The University of Arizona
 

NEWS
RELEASE

Master Artist Shonto Begay: Just One Of Many Famous Artists at
Southwest Indian Art Fair

Date of Release: February 7, 2003

February 22 and 23, 2003
Arizona State Museum's SOUTHWEST INDIAN ART FAIR
One of the Region's Highest Quality Indian Art Shows!
10 a.m. to 5 p.m. Saturday (museum members shop one hour early on Saturday!)
10 a.m. to 4 p.m. Sunday
$5 museum members, $7 adults
$3 ages 6-12 (5 and under free, two-day passes available)

Arizona State Museum is located just east of the UA's main gate at Park Avenue and University Boulevard in Tucson. 520-626-8381 or www.statemuseum.arizona.edu for more information.

Saturday, Feb. 22
Demonstrations
10 a.m.-5 p.m.
-Contemporary Painting by Shonto Begay (Navajo)
-Pueblo storyteller dolls by Mary Lou Kokaly (Isleta/San Juan)
-Sandpainting by Herbert Ben (Navajo)
-Rug weaving by Master Weaver Barbara Teller Ornelas (Navajo) and several members of her family
-Basket weaving by the Tohono O'odham Basketweavers Organization

Performances
10 a.m. Opening blessing by Daniel Preston (Tohono O'odham)
11 a.m. Flute playing by Darrel Bedoni (Navajo)
11:45 Buyer Beware: Misrepresentations of Native American Arts and Crafts by Loren Panteah (Zuni)
12:30 p.m. Yoeme Pahkola and Maso dances by Kolencia Traditional Art Program (Yoeme youth)
1:15 p.m. Shonto Begay, Randy Keedah, Carliss Sinquah talk about Ponies del Pueblo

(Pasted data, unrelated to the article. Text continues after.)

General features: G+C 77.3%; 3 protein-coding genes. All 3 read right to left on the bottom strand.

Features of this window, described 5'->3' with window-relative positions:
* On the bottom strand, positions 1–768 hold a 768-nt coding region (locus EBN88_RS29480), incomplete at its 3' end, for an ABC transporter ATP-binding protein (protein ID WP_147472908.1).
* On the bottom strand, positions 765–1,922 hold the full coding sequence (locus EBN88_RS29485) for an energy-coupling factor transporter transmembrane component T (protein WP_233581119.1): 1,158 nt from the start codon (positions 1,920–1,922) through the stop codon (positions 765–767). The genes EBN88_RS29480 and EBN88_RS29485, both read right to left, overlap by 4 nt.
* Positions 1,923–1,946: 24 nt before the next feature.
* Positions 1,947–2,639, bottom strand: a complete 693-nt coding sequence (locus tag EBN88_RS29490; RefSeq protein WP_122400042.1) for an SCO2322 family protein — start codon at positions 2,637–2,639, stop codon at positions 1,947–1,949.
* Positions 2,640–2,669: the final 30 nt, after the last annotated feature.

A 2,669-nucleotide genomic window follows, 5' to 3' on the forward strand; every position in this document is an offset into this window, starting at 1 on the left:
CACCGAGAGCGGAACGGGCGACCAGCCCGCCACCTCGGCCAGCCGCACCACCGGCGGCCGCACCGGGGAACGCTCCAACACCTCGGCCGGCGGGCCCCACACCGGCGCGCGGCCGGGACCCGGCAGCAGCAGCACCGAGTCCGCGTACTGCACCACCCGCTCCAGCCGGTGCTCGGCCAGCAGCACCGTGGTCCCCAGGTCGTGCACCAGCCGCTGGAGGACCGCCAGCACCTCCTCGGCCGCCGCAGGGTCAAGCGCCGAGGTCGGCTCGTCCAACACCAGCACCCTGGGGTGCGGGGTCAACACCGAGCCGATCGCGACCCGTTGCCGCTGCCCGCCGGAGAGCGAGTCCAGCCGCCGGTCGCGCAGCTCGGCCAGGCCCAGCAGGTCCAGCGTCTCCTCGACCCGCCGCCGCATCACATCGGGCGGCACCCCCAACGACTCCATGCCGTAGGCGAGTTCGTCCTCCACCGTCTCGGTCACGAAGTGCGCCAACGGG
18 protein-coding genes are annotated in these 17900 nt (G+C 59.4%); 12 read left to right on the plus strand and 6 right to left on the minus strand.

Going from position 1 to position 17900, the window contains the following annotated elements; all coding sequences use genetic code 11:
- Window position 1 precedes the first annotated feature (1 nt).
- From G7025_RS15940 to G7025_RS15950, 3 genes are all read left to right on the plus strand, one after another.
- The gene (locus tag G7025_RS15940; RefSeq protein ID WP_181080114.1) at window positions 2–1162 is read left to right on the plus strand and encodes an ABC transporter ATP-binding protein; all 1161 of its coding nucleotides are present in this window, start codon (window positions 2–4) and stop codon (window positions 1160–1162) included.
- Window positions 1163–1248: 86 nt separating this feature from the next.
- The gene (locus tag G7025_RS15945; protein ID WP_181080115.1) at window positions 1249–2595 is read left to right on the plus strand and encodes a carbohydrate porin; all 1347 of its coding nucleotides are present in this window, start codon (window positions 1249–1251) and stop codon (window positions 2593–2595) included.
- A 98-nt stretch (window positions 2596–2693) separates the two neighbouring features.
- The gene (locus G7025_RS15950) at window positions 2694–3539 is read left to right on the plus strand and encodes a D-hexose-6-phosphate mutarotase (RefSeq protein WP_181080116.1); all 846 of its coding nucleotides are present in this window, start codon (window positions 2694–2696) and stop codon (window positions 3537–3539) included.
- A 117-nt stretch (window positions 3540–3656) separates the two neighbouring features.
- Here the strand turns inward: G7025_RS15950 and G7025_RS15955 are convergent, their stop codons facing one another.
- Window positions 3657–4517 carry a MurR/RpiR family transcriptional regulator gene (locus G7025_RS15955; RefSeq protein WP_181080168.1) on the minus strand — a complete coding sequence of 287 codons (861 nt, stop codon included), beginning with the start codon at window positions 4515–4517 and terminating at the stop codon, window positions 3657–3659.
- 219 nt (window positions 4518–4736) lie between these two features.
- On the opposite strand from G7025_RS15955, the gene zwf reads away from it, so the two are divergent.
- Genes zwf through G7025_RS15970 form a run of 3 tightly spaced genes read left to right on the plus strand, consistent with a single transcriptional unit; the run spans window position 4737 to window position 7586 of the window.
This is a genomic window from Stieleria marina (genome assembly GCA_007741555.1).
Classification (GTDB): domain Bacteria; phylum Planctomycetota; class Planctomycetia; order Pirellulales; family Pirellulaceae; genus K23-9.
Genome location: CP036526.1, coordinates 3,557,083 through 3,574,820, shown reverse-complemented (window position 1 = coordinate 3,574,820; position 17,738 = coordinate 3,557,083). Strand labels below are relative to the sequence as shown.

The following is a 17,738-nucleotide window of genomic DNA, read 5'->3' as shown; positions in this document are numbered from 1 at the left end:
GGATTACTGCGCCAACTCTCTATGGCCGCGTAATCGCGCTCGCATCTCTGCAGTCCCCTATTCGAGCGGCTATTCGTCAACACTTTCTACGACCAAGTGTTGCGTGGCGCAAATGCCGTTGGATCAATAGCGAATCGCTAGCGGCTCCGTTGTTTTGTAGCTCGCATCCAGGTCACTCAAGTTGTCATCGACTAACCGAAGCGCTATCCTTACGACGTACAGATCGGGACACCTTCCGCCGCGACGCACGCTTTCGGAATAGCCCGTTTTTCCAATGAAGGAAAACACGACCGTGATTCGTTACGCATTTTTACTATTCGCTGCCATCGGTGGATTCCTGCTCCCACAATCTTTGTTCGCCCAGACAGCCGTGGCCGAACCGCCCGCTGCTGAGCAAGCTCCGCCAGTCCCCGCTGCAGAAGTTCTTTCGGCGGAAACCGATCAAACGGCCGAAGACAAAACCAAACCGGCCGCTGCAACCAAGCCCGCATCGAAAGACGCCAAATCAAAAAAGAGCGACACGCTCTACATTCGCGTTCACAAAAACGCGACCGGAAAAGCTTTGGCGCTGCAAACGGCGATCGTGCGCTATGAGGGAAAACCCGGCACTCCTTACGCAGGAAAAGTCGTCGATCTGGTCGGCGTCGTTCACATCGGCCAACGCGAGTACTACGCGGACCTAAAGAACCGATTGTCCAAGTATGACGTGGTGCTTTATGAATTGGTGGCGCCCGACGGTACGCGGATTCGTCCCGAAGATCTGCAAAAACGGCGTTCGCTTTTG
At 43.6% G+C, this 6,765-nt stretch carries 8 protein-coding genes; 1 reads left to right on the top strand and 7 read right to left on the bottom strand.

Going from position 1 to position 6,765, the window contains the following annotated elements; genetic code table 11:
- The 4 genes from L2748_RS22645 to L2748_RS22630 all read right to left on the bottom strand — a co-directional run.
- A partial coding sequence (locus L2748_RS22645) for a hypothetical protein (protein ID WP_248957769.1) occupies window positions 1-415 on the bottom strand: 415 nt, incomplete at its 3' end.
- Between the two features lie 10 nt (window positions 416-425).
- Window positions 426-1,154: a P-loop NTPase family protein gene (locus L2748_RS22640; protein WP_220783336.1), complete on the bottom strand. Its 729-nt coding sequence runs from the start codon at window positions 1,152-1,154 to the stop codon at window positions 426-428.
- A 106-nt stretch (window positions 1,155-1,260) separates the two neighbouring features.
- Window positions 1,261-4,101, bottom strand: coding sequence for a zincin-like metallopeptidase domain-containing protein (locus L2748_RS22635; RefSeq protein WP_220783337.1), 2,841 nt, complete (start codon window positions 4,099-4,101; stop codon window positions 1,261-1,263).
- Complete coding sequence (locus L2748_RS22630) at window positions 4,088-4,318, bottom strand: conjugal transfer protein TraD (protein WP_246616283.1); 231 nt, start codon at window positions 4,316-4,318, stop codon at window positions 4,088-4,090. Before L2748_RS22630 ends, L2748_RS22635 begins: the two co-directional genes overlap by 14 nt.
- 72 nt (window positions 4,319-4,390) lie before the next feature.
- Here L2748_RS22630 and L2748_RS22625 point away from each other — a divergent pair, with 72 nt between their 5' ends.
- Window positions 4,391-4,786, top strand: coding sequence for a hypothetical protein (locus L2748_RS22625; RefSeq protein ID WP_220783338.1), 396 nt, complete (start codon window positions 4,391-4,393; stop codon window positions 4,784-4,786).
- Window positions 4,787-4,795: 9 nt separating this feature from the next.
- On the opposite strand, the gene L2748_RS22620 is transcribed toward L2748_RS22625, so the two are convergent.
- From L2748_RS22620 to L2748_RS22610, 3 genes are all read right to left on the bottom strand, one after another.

1:45 p.m. Flute playing by Robert "Tree" Cody (Salt River Pima-Maricopa), courtesy Canyon Records
2:45 p.m. Traditional dances by Desert Indian Dancers (Tohono O'odham youth)
3:45 p.m. Dances, stories and flute playing by Allenroy Paquin (Jicarilla Apache)

Sunday, Feb. 23
Demonstrations
10 a.m.-4 p.m.
-Contemporary Painting by Shonto Begay (Navajo)
-Pottery by White Swann and daughters Snow and Popovi (Hopi)
-Sandpainting by Herbert Ben (Navajo)
-Rug weaving by Master Weaver Barbara Teller Ornelas (Navajo) and several members of her family
-Basket weaving by the Tohono O'odham Basketweavers Organization

Performances
11 a.m. Buyer Beware: Misrepresentations of Native American arts and crafts by Loren Panteah (Zuni)
11:45 a.m. Hoop Dances by Nokotah LaRance (2002 National Youth Hoop Dance Champion) and Cree LaRance (Hopi)
12:30 p.m. Yoeme Pahkola and Maso dances by Kolencia Traditional Art Program (Yoeme youth)
1 p.m. Shonto Begay, Randy Keedah, Carliss Sinquah talk about Ponies del Pueblo
1:30 p.m. Traditional and contemporary songs by Delphine Tsinijinnie (Navajo), courtesy Canyon Records
2:15 p.m. Yellow Horse Drummers
3 p.m. Flute playing by Darrell Bedoni (Navajo)

(University of Arizona, Tucson) A great thing about Arizona State Museum's Southwest Indian Art Fair is the fact that, each year, it brings more and more famous artists to Tucson. This year nearly 200 are expected. It's a virtual who's who of SW Indian artists.

Big name contemporary artists don't come any more famous -- or down to earth -- than Shonto Begay. Navajo painter, illustrator and writer, Shonto is as real as they come.